“God is our refuge and strength, always ready to help in times of trouble. So, we will not fear when earthquakes come and the mountains crumble into the sea.” -Psalm 46:1
I heard someone comment on TV the other day that we are “certainly living in uncertain times.” I thought to myself, “When were times certain?” The truth is that times have always been uncertain. And, another truth is, God has always been absolutely certain.
Uncertainty and difficulty have always been a part of the world we live in: World Wars (a couple of them), countless Civil Wars across the world, economic difficulties, natural disasters, unnatural disasters (Chernobyl, etc.). An article I read listed almost 200 pandemics and epidemics that have hit mankind over the past thousand years.
Franklin P. Adams said, “Nothing is more responsible for the good old days than a bad memory.” We tend to remember the good and forget the bad (and sometimes we do the opposite: we remember the bad and forget the good). My dear dad, born in 1919, used to always say, “When anyone starts to tell you about how great the ‘good ole days’ were, don’t you believe them. Those days were hard and difficult, but the days were good.” As he used to share, those times were good, not because of the lack of difficulty, but because of abundance of faith and family. Corrie Ten Boom said, “Never be afraid to trust an unknown future to a known God.” One thing is for sure, if we’re looking to “uncertain times” to be our bedrock, then the shifting sand will be our downfall.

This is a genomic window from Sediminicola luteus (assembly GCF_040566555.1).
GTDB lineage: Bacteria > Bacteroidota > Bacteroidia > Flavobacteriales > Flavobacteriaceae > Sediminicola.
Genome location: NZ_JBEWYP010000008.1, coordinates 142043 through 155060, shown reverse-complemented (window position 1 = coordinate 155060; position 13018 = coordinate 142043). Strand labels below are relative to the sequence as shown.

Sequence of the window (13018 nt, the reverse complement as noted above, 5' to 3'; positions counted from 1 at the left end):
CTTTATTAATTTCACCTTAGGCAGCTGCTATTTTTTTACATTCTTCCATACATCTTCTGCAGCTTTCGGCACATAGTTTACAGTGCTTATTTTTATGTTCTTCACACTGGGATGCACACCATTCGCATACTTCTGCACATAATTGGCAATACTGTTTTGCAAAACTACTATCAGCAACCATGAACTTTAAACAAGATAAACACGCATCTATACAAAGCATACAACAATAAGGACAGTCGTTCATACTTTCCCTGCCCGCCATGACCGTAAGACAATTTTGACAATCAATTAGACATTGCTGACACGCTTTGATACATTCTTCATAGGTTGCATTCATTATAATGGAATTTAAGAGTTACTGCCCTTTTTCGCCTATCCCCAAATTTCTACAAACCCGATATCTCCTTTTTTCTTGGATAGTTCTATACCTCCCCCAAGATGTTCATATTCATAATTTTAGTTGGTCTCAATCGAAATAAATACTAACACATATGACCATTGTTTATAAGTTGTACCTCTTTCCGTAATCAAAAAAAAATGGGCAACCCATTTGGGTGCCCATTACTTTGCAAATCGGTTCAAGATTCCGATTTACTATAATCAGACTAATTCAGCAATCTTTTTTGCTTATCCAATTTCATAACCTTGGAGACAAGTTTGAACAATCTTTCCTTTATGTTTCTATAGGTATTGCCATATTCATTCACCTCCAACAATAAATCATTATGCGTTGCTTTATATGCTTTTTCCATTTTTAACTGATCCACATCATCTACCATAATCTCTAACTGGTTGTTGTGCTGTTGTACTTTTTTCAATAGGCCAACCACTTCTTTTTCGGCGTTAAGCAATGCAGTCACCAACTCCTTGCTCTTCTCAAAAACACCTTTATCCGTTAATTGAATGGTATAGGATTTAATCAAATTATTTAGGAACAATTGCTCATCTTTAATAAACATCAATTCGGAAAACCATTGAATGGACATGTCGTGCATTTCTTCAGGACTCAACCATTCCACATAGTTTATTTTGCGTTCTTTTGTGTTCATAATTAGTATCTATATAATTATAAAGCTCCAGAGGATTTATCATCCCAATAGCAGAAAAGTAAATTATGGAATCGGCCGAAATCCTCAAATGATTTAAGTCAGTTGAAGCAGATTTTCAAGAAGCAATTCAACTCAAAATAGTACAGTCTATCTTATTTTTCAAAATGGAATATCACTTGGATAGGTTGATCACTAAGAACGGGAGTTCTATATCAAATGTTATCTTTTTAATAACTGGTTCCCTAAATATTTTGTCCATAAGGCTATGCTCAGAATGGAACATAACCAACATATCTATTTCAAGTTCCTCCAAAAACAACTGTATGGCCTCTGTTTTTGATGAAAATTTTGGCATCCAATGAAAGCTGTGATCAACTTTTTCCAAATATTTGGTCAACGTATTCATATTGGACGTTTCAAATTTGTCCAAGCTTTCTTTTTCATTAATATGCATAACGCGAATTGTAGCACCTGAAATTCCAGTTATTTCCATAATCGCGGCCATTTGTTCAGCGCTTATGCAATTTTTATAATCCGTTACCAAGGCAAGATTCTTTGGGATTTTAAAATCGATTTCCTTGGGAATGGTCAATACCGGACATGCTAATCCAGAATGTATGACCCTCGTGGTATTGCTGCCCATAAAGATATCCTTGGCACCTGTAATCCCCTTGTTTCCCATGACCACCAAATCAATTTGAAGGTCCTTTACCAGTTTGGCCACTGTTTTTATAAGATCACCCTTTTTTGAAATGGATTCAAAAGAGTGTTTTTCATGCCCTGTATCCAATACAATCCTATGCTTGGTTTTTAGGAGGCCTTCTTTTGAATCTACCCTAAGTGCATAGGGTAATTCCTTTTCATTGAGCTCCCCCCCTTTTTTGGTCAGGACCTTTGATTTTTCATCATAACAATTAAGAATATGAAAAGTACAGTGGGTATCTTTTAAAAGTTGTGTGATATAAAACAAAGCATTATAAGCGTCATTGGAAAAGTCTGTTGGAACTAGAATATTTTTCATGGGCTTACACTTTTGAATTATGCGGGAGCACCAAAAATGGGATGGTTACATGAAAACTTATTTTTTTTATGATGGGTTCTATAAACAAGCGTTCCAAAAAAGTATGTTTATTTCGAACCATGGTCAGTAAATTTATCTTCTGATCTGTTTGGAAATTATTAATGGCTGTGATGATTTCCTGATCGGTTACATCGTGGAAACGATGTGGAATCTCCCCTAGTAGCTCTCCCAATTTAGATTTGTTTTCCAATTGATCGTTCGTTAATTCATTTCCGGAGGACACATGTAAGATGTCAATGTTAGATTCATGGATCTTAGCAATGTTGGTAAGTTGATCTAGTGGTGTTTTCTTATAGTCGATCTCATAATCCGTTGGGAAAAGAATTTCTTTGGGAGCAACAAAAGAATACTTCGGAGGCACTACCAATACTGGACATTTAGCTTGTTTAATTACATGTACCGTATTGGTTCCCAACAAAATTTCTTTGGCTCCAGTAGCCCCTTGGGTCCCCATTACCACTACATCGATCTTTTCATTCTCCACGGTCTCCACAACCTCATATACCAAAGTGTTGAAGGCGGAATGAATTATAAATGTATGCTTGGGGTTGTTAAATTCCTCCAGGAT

Trust is a huge concept. When nothing makes sense, our trust is in the awesome God of the Universe. Sure, when we win the lottery, we’re quick to give God the credit as we cash in our winnings. But when things just don’t make sense, it’s much harder to believe and trust. The famous French priest, Pierre Teilhard de Chardin, said, “Give our Lord the benefit of believing that His hand is leading you and accept the anxiety of feeling yourself in suspense and incomplete.”
Trusting God doesn’t mean we don’t have anxiety, suspense, and confusion. Too often we beat ourselves up for being human. Be honest with yourself and God. Jesus Himself was “distressed to the point of death” in the Garden, but he never lost trust in the Father. And as He went to His Father, God assured Him that all was well and His peace followed.
If you’ve already been having a lack of faith in God, know that you can change your course anytime. Heed C.S. Lewis’s advice, “You can't go back and change the beginning, but you can start where you are and change the ending.” True faith is believing even when things don’t make sense. Sure, the Coronavirus is slowly fading away, but rest assured, something else will take its place. It always has and always will.
May the “uncertain times” always drive us toward the only certainty that exists: the presence of the Almighty God of the Universe. Even for Jesus, the difficulty of his “cup” took Him to the garden. Of course, it wasn’t the garden that helped Him, it was the presence of the Father in the garden that brought Him assurance and strength. Louisa May Alcott said, “I am not afraid of storms, for I am learning how to sail my ship.” We’re sailing well when we run to the garden as uncertainty moves in.
The times will always be uncertain, and God will always be certain.
May we always run to Him.
By Eric Joseph Staples ©
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